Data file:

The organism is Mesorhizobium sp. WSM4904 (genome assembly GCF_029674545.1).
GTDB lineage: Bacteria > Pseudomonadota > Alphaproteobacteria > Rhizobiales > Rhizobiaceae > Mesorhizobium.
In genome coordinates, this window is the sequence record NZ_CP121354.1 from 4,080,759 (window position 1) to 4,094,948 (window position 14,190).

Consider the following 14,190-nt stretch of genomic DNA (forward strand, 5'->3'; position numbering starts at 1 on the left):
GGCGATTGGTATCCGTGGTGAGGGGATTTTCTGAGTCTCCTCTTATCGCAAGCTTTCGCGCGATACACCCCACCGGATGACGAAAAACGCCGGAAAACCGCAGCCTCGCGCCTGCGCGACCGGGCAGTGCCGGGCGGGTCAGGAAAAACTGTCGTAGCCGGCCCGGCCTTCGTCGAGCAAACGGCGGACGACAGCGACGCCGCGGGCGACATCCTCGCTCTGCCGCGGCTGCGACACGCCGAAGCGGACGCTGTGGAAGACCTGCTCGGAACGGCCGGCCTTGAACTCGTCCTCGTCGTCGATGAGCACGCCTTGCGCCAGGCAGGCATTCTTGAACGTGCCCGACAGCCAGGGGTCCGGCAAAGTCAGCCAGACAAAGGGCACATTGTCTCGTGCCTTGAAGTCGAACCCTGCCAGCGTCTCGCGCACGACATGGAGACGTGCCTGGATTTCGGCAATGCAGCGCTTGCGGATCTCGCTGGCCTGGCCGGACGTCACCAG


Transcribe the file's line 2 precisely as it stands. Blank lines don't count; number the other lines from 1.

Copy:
GTDB lineage: Bacteria > Pseudomonadota > Alphaproteobacteria > Rhizobiales > Rhizobiaceae > Mesorhizobium.